Not long after Danilo Marques got his hand raised in victory for his win in the UFC 253 curtain jerker, UFC commentator Jon Anik said, “We are wicked excited to announce a big new project, ‘UFC: Fight Island Declassified,’ is the new original intense and emotional four-part docuseries exploring the UFC’s efforts to produce a major sporting event in the midst of a global pandemic.” A video preview followed Anik’s announcement.
The first recognizable face shown during the trailer was UFC president Dana White. Tension building music played in the background as White said, “I’ve secured an island. We’re going to do all of our fights on this island.” And with that, the eye rolling of those in the know began.
The island White referred to is “Fight Island,” a manmade island the UFC had visited before. “Fight Island” is Yas Island in Abu Dhabi. The UFC first held an event there in 2010. The promotion’s first stand in 2020 was financially sponsored by the local government and used to enhance economic opportunities in the emirate.
The abundance of White in the brief clip and the knowledge that Abu Dhabi largely paid the bill for the UFC’s trip to “Fight Island” inspired veteran MMA media member Dave Doyle to fear the docuseries will be full of clips of Dana White, as the preview said, “making history.”
The tweet was not unwarranted. The UFC has a history of featuring an overabundance of White in its promotional material. It also tends to exaggerate the influence White and the promotion have in the MMA world.
White, who has never had a high tolerance for criticism — especially from the media, — took that opportunity to lash out at Doyle. White’s rage was not unexpected.
The MMA media has been in White’s crosshairs this year. The UFC boss has taken umbrage with the way the promotion’s response to COVID-19 was covered. He imagined the media tried to get the UFC 249 pay-per-view cancelled. White then went on a lengthy kick where he called the MMA media the “wimpiest people on earth,” whenever he had the chance because he didn’t agree with the way the promotion was being covered. Ironically, White was doing this name calling while speaking to the media. During that same stretch, he also took to criticizing the physical appearance of media members, as if that had anything to do with job performance. White called me a bunch of profane names for having the gall to suggest he has a boss and he labelled Kevin Draper from the New York Times a “dickhead” for reporting on the promotion’s pandemic protocols ahead of its events in Florida in May.
White, who has bragged that the UFC has laid no one off during the pandemic, grinned when he told Yahoo Sports, “A lot of the media were going crazy about me trying to pull off the fight last weekend. A lot of the media are going to get laid off pretty soon. This is just the beginning. We haven’t even had talks about going back to normal yet. When we get back to ‘normal,’ it’s going to be a very long time before things are normal again.”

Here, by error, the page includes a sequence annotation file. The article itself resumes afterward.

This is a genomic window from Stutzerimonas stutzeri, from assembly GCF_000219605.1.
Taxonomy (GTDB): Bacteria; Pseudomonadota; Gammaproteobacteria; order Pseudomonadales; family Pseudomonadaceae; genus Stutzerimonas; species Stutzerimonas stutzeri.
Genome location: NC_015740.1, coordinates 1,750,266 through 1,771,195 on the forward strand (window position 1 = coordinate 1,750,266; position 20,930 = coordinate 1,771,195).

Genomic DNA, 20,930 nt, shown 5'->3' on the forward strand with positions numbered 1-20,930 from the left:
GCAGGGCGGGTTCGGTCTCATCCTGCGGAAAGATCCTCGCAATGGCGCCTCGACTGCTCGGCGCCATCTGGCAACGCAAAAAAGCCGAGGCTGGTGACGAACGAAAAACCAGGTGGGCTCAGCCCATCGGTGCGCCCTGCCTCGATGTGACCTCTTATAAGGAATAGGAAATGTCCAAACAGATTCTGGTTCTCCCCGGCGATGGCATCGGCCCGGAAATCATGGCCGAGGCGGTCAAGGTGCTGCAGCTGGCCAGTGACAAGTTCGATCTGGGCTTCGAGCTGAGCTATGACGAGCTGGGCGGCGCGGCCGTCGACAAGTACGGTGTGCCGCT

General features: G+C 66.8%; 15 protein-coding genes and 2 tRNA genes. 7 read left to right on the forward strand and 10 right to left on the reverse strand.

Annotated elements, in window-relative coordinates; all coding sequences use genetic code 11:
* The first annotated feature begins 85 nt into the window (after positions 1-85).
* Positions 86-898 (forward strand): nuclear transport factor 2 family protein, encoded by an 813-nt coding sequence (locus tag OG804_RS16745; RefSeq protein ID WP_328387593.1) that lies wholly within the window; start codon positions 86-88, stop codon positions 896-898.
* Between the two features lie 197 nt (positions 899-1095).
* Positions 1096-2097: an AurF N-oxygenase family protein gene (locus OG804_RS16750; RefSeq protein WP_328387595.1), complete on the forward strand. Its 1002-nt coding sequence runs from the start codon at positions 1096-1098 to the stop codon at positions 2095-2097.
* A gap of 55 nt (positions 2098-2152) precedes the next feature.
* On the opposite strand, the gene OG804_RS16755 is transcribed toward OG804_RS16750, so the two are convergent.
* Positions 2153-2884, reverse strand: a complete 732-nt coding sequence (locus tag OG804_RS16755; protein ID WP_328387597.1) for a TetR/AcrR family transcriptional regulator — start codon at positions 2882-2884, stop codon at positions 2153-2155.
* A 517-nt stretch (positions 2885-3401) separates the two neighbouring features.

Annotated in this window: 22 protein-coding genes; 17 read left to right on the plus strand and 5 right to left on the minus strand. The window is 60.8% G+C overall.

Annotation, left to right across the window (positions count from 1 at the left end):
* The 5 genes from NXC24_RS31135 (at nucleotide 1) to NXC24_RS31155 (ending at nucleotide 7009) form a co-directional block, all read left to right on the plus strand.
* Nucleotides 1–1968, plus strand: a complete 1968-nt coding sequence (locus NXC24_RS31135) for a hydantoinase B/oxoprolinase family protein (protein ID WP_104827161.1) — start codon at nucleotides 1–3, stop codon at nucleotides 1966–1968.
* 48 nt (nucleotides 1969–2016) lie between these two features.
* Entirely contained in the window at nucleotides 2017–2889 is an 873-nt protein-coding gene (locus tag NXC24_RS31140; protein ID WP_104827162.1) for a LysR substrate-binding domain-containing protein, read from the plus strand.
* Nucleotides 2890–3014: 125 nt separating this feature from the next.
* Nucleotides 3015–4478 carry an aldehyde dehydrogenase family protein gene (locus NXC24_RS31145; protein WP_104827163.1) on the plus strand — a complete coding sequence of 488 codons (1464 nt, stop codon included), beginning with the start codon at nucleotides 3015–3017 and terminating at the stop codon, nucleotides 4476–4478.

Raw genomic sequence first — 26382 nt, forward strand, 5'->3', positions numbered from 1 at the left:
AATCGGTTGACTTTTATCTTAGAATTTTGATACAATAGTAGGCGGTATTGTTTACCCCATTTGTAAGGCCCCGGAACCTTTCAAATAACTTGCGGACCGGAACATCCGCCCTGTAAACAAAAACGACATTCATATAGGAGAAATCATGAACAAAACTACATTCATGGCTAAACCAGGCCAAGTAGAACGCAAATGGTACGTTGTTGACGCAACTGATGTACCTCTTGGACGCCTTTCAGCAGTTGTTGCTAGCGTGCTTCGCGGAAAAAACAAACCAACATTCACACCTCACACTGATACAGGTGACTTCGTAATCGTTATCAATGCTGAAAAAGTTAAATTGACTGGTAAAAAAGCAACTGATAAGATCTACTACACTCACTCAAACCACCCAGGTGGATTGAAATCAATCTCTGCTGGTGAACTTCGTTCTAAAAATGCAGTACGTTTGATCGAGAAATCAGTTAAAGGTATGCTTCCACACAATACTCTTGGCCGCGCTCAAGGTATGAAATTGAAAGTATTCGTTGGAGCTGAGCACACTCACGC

The UFC boss has never understood the role of the MMA media and if he does he has never acknowledged it. In White’s mind, the MMA media seems to exist as a promotional tool for the UFC. This became apparent when in another tirade he said, “You fucking idiots cover this sport. What do you think is gonna happen if there are no fights happening? What are you gonna cover? — I never wanna see anybody lose their job but it’s really hard for me to feel sorry for people because it’s coming. And you’re gonna see a lot of people in the media getting laid off over the next six months.”
Let’s not forget, this is the same man who recently said of his critics, “Listen, this is America. Everybody has their own opinions and their own choices. I know that sometimes people go after you because of whatever, but everybody knows what I’m about. I don’t give a shit.”
Giving White the benefit of the doubt, let’s say he really doesn’t care about his critics — including the MMA media — then why does White lash out at the media so often and so loudly?
The answer is White is a bully. White wants a compliant media. He wants the media to not ask tough or uncomfortable questions. He wants a big PR wing for the UFC that he doesn’t have to pay. If White can instill fear into the media through bluster and intimidation, he thinks he will get that compliance. It’s the same tactic White uses to keep UFC fighters from speaking up too loudly about their independent contractor status and their painfully low pay.
The sad thing is that White has had some success with his bombastic verbal abuse. He has gotten some media outlets to cave and cover the UFC in a mostly positive light. I understand that it’s not comfortable to be in Dana White’s spotlight, but the sooner the media stops caving to White’s bullying — which is all it is — the better off the sport of MMA will be.